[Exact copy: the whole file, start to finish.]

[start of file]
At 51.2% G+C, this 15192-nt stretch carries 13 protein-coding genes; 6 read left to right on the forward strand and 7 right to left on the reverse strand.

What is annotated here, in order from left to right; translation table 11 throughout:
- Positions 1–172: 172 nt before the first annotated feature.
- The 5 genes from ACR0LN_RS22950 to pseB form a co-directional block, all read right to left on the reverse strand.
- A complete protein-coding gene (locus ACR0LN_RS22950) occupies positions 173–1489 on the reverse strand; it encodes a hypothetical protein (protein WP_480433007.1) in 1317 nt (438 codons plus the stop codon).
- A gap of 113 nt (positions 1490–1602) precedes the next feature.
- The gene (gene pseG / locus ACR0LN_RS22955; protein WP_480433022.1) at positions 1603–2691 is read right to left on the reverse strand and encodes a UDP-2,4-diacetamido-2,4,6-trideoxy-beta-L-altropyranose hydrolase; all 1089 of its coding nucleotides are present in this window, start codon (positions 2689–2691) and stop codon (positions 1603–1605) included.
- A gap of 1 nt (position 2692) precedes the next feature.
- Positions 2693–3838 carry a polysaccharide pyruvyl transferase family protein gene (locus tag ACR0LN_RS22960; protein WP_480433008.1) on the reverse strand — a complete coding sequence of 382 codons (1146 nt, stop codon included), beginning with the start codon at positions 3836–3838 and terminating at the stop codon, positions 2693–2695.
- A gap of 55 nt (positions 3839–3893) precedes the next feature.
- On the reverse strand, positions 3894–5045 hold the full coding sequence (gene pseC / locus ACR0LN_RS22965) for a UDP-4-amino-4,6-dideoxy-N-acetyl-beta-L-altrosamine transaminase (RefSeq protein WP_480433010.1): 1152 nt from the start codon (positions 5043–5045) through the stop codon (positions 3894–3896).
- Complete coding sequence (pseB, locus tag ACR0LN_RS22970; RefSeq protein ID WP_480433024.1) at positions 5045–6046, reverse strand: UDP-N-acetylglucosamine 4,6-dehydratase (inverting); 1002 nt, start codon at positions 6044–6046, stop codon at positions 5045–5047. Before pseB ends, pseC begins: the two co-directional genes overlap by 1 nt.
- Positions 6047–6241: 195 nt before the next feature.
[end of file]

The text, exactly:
At 51.2% G+C, this 15192-nt stretch carries 13 protein-coding genes; 6 read left to right on the forward strand and 7 right to left on the reverse strand.

What is annotated here, in order from left to right; translation table 11 throughout:
- Positions 1–172: 172 nt before the first annotated feature.
- The 5 genes from ACR0LN_RS22950 to pseB form a co-directional block, all read right to left on the reverse strand.
- A complete protein-coding gene (locus ACR0LN_RS22950) occupies positions 173–1489 on the reverse strand; it encodes a hypothetical protein (protein WP_480433007.1) in 1317 nt (438 codons plus the stop codon).
- A gap of 113 nt (positions 1490–1602) precedes the next feature.
- The gene (gene pseG / locus ACR0LN_RS22955; protein WP_480433022.1) at positions 1603–2691 is read right to left on the reverse strand and encodes a UDP-2,4-diacetamido-2,4,6-trideoxy-beta-L-altropyranose hydrolase; all 1089 of its coding nucleotides are present in this window, start codon (positions 2689–2691) and stop codon (positions 1603–1605) included.
- A gap of 1 nt (position 2692) precedes the next feature.
- Positions 2693–3838 carry a polysaccharide pyruvyl transferase family protein gene (locus tag ACR0LN_RS22960; protein WP_480433008.1) on the reverse strand — a complete coding sequence of 382 codons (1146 nt, stop codon included), beginning with the start codon at positions 3836–3838 and terminating at the stop codon, positions 2693–2695.
- A gap of 55 nt (positions 3839–3893) precedes the next feature.
- On the reverse strand, positions 3894–5045 hold the full coding sequence (gene pseC / locus ACR0LN_RS22965) for a UDP-4-amino-4,6-dideoxy-N-acetyl-beta-L-altrosamine transaminase (RefSeq protein WP_480433010.1): 1152 nt from the start codon (positions 5043–5045) through the stop codon (positions 3894–3896).
- Complete coding sequence (pseB, locus tag ACR0LN_RS22970; RefSeq protein ID WP_480433024.1) at positions 5045–6046, reverse strand: UDP-N-acetylglucosamine 4,6-dehydratase (inverting); 1002 nt, start codon at positions 6044–6046, stop codon at positions 5045–5047. Before pseB ends, pseC begins: the two co-directional genes overlap by 1 nt.
- Positions 6047–6241: 195 nt before the next feature.